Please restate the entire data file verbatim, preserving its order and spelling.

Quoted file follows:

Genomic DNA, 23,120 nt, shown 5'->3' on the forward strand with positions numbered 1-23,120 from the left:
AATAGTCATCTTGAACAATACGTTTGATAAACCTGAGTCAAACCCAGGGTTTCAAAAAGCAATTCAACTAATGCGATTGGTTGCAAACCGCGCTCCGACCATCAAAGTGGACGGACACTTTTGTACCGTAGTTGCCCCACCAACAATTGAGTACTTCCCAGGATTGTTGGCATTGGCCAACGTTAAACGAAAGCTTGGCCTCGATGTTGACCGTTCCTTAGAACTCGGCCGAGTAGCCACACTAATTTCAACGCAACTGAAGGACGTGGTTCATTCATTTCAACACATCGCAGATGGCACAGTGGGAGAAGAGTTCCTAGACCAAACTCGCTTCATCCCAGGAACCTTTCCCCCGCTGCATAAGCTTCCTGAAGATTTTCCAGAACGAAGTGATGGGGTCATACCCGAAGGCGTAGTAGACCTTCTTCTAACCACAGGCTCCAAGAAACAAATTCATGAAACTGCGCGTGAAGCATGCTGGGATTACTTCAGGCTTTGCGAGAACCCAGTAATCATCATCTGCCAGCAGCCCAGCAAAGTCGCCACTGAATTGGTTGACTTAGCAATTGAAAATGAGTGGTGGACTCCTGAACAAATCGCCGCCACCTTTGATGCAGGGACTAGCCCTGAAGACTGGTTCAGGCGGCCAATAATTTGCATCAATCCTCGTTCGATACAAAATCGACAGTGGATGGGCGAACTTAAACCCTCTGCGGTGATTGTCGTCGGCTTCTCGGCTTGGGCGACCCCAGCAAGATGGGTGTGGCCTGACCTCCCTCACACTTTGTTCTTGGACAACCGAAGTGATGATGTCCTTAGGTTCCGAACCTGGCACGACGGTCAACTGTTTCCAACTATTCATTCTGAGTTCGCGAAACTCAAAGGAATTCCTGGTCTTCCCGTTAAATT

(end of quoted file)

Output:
Genomic DNA, 23,120 nt, shown 5'->3' on the forward strand with positions numbered 1-23,120 from the left:
AATAGTCATCTTGAACAATACGTTTGATAAACCTGAGTCAAACCCAGGGTTTCAAAAAGCAATTCAACTAATGCGATTGGTTGCAAACCGCGCTCCGACCATCAAAGTGGACGGACACTTTTGTACCGTAGTTGCCCCACCAACAATTGAGTACTTCCCAGGATTGTTGGCATTGGCCAACGTTAAACGAAAGCTTGGCCTCGATGTTGACCGTTCCTTAGAACTCGGCCGAGTAGCCACACTAATTTCAACGCAACTGAAGGACGTGGTTCATTCATTTCAACACATCGCAGATGGCACAGTGGGAGAAGAGTTCCTAGACCAAACTCGCTTCATCCCAGGAACCTTTCCCCCGCTGCATAAGCTTCCTGAAGATTTTCCAGAACGAAGTGATGGGGTCATACCCGAAGGCGTAGTAGACCTTCTTCTAACCACAGGCTCCAAGAAACAAATTCATGAAACTGCGCGTGAAGCATGCTGGGATTACTTCAGGCTTTGCGAGAACCCAGTAATCATCATCTGCCAGCAGCCCAGCAAAGTCGCCACTGAATTGGTTGACTTAGCAATTGAAAATGAGTGGTGGACTCCTGAACAAATCGCCGCCACCTTTGATGCAGGGACTAGCCCTGAAGACTGGTTCAGGCGGCCAATAATTTGCATCAATCCTCGTTCGATACAAAATCGACAGTGGATGGGCGAACTTAAACCCTCTGCGGTGATTGTCGTCGGCTTCTCGGCTTGGGCGACCCCAGCAAGATGGGTGTGGCCTGACCTCCCTCACACTTTGTTCTTGGACAACCGAAGTGATGATGTCCTTAGGTTCCGAACCTGGCACGACGGTCAACTGTTTCCAACTATTCATTCTGAGTTCGCGAAACTCAAAGGAATTCCTGGTCTTCCCGTTAAATT